Available for macOS only – $99 one-time payment
One of the common uses for vector graphics programs is to rapidly develop digital prototypes for websites, apps, and other on-screen layouts. However, Adobe Illustrator focuses on (you guessed it!) illustration. That means other developers have seized the chance to focus on this expanding need.
Sketch was originally a vector graphics program. As its user base developed, Sketch focused more on interface layouts. It still has a core of vector graphics functionality, but the focus is less on illustration and more on design. I wish Sketch’s interface emphasized object creation more than object arrangement. However, the toolbars can be customized to your heart’s content.
While it’s only available for macOS, it’s still a powerful and affordable prototyper no matter where your project will be deployed.
Free Adobe Illustrator Alternatives
5. Gravit Designer
Browser app, all major browsers supported – Free, or Pro plan for $50 per year. Downloadable app available for macOS, Windows, Linux, and ChromeOS – Pro plans only
As high-speed, reliable internet connections become the norm, many developers are exploring the potential of browser-based apps. While many now allow you to do some types of design work online, Gravit brings a whole vector illustration program right to your browser. A desktop version is also available for Pro plan subscribers.
Gravit isn’t quite as full-featured as Illustrator or some of our paid alternatives above, but it does offer a solid set of tools for creating vector graphics.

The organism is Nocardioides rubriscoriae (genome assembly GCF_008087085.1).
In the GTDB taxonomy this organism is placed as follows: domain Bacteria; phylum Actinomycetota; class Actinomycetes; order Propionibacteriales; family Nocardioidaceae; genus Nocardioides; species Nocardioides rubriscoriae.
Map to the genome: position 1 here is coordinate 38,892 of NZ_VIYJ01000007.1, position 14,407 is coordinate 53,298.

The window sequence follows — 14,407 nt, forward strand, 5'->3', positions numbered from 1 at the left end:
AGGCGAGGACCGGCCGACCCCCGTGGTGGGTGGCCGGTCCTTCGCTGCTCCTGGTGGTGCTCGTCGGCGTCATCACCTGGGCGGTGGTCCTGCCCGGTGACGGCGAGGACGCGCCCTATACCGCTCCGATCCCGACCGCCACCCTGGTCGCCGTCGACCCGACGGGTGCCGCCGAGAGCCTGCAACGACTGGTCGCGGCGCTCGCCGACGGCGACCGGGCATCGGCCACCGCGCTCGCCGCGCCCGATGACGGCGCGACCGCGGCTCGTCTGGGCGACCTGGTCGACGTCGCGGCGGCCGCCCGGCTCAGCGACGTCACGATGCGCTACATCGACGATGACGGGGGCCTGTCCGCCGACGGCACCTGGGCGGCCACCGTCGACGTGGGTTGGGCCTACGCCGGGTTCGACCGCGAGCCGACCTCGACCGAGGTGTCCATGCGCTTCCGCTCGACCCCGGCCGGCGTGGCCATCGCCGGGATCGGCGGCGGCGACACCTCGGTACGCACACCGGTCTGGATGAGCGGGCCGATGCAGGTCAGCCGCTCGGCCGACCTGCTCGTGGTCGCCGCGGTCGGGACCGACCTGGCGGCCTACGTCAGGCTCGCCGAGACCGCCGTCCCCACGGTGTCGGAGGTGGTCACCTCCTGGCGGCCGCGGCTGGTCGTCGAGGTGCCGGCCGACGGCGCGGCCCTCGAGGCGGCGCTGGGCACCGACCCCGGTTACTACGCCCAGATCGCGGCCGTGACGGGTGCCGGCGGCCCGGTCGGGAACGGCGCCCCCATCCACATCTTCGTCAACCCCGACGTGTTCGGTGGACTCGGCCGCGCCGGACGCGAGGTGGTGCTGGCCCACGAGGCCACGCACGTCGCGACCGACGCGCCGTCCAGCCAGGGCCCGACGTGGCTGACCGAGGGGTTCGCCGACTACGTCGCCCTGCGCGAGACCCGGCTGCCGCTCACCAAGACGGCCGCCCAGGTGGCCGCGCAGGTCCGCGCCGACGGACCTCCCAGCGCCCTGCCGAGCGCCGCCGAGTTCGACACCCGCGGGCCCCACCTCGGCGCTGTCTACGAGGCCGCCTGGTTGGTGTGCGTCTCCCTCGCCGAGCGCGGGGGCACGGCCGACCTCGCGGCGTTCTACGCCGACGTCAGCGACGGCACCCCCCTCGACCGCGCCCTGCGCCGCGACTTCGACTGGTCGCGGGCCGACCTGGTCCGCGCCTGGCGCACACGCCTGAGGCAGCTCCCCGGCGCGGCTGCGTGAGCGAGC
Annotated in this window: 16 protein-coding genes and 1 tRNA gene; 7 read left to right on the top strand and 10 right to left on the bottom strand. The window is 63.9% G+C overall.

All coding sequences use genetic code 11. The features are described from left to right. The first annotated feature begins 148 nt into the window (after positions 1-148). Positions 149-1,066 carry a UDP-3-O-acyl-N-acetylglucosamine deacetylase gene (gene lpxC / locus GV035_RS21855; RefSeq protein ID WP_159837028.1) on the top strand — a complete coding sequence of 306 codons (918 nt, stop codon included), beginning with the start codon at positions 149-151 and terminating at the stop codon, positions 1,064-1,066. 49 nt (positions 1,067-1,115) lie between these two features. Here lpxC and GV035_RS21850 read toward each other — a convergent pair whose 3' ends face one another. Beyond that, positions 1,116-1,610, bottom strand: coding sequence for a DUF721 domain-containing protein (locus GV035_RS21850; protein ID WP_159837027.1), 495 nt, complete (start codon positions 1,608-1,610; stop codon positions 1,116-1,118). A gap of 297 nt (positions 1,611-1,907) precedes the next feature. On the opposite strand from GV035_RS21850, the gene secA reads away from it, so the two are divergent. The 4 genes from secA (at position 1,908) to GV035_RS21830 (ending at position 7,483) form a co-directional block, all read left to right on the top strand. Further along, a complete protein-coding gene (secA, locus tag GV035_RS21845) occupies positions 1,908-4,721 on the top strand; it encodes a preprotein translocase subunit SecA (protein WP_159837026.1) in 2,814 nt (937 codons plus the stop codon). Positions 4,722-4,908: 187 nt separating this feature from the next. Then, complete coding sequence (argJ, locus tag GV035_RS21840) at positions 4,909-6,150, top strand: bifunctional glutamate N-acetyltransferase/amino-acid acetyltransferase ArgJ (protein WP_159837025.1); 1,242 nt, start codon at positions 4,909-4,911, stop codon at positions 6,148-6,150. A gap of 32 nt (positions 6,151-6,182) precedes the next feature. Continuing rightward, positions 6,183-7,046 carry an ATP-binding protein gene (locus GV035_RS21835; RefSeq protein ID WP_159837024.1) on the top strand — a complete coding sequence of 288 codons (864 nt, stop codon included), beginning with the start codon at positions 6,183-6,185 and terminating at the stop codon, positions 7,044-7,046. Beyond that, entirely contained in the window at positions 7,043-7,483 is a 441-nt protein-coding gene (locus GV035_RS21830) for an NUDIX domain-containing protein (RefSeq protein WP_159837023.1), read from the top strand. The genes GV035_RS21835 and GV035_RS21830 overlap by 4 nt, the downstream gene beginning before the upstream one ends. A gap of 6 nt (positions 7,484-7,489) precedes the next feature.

It’s important to note that the Free version of Gravit Designer is restricted in several ways. Some of the drawing tools are only available in Pro mode, and you can only export your work at screen resolutions in the RGB color mode. If you need high-resolution exports or the CMYK colorspace for print-based work, you’ll need to pay for the Pro plan.
Available for Windows, macOS, and Linux – Free
Inkscape has been around since 2004, but they still haven’t managed to release version 1.0 yet—they seem to be stuck on v0.92. While it’s probably not going to be replacing Illustrator for professional workflows any time soon, Inkscape is still more than capable of creating excellent vector illustrations.
While the latest release is from 2019, it feels like the driving force behind an open-source vector graphics program has fizzled out. There are plans listed on the official website for the ‘upcoming’ version 1.0 release, but I would strongly advise you not to hold your breath. As of yet, I don’t know of any similar open-source efforts, but hopefully, a new and more vigorous project will launch soon.
7. Autodesk Sketchbook
Available for Windows and macOS – Free for individual use, Enterprise plan $89 per year
While it’s not a traditional vector drawing program, the excellent Autodesk Sketchbook made this list because it’s great for illustration. It allows you to create freeform illustrations with a mouse, graphics tablet, or touchscreen interface and export them as fully-layered Photoshop documents for final editing.
The user interface is beautiful, minimal, and extremely flexible, which makes it easy to perform quick tool customizations to get just the right effect. At least, it makes it easy once you’ve had a bit of time to get used to it!
A Final Word
These are some of the most popular Adobe Illustrator alternatives, but there are always new challengers arriving to capture a share of the market. If you’re looking to replace a professional-level workflow, Affinity Designer or CorelDRAW should be more than adequate for most uses. For more casual, small-scale work, an online illustrator like Gravit Designer may provide all the features you need.
Do you have a favorite vector graphics program that I didn’t include? Feel free to let me know in the comments below!